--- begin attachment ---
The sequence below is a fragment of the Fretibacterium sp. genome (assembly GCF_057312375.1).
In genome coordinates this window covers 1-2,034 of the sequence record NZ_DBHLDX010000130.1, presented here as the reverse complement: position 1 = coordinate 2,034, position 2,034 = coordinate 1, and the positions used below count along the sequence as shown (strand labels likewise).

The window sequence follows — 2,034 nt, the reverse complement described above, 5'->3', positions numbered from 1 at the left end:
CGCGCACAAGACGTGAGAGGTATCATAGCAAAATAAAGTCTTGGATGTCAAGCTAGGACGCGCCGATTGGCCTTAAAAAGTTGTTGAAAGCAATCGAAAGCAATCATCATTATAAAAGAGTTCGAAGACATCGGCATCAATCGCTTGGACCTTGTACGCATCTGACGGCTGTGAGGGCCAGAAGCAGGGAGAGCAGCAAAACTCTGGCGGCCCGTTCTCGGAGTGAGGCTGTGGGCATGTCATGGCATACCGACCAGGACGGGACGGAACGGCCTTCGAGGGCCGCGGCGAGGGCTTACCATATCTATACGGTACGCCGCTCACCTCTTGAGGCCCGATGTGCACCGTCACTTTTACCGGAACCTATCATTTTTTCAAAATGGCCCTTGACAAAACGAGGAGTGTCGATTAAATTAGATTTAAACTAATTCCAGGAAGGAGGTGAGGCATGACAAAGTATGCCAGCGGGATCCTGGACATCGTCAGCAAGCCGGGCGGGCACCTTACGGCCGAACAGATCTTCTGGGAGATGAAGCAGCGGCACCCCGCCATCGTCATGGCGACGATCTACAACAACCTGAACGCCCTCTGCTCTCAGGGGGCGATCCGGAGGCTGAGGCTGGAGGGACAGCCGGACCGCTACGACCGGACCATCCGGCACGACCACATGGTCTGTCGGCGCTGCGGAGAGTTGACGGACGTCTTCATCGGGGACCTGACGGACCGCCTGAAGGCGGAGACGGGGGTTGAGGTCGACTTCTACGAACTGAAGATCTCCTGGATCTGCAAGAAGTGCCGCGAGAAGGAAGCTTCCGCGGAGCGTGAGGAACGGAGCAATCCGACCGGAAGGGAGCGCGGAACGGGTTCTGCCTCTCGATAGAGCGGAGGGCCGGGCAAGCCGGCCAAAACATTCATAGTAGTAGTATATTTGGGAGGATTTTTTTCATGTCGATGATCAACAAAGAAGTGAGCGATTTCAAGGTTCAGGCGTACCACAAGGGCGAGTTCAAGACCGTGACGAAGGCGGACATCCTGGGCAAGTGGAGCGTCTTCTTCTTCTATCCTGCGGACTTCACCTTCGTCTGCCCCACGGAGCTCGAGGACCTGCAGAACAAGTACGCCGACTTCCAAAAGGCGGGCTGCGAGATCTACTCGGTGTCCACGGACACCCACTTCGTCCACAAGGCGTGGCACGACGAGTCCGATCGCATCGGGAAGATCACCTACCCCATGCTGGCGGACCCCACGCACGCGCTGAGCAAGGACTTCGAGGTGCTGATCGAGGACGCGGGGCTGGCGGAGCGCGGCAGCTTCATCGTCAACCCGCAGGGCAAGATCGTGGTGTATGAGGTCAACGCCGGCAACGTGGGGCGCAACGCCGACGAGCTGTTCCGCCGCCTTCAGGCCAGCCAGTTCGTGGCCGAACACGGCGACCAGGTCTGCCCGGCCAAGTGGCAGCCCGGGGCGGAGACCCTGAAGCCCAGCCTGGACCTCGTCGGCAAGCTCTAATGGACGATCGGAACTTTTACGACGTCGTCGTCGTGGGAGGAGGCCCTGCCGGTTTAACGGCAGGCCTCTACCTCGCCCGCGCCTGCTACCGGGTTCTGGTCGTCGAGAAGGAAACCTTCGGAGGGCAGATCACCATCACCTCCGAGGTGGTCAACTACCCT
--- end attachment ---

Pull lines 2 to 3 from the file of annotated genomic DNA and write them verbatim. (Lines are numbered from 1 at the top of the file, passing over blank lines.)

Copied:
In genome coordinates this window covers 1-2,034 of the sequence record NZ_DBHLDX010000130.1, presented here as the reverse complement: position 1 = coordinate 2,034, position 2,034 = coordinate 1, and the positions used below count along the sequence as shown (strand labels likewise).

The window sequence follows — 2,034 nt, the reverse complement described above, 5'->3', positions numbered from 1 at the left end: